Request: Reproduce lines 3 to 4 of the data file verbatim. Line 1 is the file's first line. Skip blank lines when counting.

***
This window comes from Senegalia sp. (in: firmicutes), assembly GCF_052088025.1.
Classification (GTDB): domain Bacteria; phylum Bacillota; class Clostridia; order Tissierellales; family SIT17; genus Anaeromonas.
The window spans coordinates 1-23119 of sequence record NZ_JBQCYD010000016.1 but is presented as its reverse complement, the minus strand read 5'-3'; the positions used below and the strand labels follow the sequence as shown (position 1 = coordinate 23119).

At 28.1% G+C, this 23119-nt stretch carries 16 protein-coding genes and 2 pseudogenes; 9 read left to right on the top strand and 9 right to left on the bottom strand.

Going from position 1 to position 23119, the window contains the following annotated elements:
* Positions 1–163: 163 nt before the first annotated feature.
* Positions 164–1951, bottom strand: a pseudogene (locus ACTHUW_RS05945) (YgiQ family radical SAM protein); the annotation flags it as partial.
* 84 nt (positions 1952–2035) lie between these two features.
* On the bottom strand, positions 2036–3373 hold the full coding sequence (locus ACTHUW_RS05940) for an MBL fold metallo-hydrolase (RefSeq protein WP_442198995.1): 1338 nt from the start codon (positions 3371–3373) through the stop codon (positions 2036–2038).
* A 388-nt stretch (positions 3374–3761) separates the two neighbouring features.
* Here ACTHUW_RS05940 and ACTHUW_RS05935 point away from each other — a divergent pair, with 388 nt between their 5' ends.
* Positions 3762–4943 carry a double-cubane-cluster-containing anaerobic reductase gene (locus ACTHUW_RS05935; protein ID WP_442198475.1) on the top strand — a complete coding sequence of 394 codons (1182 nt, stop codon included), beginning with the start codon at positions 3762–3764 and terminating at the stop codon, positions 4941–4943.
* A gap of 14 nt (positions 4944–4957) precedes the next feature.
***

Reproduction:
The window spans coordinates 1-23119 of sequence record NZ_JBQCYD010000016.1 but is presented as its reverse complement, the minus strand read 5'-3'; the positions used below and the strand labels follow the sequence as shown (position 1 = coordinate 23119).

At 28.1% G+C, this 23119-nt stretch carries 16 protein-coding genes and 2 pseudogenes; 9 read left to right on the top strand and 9 right to left on the bottom strand.